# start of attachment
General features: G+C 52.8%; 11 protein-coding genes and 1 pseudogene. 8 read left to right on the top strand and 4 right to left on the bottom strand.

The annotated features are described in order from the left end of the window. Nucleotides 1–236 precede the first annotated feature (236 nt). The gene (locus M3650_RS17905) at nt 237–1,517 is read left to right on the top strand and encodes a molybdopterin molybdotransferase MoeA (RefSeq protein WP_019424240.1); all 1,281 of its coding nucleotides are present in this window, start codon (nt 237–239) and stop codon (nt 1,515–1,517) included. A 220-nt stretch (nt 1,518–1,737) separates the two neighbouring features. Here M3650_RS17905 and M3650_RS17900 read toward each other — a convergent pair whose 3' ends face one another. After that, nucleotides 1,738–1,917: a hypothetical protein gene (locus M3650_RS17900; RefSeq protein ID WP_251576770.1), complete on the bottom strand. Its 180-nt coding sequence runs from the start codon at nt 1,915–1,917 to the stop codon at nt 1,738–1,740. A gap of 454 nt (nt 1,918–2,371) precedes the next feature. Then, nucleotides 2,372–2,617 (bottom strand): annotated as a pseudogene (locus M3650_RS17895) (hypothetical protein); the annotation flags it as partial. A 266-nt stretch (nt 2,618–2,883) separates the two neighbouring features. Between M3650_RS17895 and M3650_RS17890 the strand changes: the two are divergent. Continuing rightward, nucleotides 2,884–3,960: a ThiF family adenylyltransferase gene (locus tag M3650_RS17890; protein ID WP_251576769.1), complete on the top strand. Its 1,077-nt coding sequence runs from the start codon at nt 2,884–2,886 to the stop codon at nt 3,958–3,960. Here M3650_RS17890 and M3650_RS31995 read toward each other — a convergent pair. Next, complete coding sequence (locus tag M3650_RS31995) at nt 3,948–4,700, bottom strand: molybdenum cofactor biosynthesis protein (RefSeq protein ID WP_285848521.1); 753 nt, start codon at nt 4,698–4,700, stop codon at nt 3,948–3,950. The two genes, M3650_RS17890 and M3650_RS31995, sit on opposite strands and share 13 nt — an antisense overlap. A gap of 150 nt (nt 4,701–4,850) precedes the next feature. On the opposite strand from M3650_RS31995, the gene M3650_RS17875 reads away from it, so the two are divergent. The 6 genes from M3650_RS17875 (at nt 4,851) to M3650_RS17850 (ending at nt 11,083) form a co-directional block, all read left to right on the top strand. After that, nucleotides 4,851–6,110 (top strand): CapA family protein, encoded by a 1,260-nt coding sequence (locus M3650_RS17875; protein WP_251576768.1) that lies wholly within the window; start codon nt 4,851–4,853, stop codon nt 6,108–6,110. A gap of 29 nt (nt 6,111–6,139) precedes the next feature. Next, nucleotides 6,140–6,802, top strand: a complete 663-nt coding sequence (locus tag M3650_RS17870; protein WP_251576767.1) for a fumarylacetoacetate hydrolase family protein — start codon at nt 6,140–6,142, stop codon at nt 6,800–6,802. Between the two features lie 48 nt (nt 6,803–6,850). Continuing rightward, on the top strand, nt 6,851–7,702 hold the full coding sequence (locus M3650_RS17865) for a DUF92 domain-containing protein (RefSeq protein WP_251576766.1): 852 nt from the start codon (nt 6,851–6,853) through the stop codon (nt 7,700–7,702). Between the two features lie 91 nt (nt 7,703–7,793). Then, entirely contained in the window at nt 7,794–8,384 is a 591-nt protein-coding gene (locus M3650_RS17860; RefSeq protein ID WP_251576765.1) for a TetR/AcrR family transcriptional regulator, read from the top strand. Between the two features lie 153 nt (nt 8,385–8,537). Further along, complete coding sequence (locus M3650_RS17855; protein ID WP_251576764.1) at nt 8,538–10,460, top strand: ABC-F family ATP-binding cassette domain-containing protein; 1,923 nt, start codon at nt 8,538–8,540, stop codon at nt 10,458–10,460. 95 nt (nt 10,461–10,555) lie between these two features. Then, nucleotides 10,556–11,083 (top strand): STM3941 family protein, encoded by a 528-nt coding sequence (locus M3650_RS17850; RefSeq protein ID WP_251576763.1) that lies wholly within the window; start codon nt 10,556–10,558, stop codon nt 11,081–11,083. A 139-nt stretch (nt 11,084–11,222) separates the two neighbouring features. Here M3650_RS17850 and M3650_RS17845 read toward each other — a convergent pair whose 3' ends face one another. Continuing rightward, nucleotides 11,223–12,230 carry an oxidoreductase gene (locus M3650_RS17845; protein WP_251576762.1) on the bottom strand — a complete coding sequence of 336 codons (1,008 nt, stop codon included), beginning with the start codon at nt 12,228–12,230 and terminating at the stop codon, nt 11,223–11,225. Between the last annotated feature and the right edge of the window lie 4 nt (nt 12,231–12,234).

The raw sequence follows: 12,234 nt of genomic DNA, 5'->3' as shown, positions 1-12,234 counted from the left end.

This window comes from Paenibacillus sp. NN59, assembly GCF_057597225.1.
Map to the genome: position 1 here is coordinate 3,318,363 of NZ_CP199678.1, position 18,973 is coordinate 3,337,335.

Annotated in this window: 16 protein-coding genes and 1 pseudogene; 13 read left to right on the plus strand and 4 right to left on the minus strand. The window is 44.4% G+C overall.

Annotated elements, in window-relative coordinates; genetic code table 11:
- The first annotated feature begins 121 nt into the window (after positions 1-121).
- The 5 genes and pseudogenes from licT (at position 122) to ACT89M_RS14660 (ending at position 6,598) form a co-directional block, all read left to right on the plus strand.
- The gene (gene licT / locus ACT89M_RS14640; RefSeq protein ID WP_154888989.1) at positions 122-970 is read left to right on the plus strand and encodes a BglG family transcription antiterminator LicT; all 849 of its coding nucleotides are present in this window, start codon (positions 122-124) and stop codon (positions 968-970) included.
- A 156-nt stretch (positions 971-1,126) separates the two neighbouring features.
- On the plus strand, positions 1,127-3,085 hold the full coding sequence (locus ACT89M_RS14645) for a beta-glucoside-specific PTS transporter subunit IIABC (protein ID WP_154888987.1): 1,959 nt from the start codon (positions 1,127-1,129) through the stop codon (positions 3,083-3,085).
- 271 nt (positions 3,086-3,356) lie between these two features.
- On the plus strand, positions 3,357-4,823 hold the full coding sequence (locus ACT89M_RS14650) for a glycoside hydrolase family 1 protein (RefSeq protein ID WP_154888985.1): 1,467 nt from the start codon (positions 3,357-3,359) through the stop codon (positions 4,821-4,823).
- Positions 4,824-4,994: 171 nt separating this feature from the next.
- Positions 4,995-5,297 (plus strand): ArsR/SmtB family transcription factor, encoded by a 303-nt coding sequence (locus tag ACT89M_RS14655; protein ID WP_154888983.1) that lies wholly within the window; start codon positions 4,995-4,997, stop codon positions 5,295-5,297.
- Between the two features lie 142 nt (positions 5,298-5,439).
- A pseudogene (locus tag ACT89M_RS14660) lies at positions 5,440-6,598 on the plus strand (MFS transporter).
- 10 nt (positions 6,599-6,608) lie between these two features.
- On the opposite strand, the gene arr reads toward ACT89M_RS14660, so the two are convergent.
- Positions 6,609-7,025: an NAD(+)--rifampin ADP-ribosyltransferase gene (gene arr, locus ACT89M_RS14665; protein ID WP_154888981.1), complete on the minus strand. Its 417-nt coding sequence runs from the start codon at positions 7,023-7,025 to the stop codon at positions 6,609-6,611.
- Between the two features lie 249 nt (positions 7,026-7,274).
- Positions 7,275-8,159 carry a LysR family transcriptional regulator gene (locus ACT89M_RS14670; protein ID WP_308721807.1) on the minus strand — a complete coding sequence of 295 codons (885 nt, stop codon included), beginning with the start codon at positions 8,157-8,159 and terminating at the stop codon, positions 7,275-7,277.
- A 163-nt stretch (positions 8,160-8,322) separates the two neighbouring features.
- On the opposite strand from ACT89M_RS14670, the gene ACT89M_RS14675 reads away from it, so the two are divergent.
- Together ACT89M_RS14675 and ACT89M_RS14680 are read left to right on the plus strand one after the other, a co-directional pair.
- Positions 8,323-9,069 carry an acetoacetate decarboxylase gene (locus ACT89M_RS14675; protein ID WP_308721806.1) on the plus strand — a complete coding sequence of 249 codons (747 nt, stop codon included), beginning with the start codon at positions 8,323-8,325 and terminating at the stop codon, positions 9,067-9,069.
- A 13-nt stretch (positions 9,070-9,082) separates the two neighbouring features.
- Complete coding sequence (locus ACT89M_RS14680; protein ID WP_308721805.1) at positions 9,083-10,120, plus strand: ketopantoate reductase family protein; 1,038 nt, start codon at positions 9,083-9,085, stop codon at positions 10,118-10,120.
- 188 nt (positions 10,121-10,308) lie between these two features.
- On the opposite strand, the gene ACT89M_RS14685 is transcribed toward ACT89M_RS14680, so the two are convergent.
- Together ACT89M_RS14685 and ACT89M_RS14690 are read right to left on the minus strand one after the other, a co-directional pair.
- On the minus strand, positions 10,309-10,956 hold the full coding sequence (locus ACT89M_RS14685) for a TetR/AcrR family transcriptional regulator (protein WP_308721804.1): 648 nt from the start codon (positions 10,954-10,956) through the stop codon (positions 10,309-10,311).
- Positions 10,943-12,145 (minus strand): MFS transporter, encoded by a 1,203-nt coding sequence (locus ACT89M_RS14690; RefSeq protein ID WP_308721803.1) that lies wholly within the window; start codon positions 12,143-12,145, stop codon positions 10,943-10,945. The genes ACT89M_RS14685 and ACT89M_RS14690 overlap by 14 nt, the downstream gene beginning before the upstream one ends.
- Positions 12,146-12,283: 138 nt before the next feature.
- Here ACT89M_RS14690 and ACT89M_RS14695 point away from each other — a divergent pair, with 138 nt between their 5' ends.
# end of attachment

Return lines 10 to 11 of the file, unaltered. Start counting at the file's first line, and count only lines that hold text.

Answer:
- The gene (gene licT / locus ACT89M_RS14640; RefSeq protein ID WP_154888989.1) at positions 122-970 is read left to right on the plus strand and encodes a BglG family transcription antiterminator LicT; all 849 of its coding nucleotides are present in this window, start codon (positions 122-124) and stop codon (positions 968-970) included.
- A 156-nt stretch (positions 971-1,126) separates the two neighbouring features.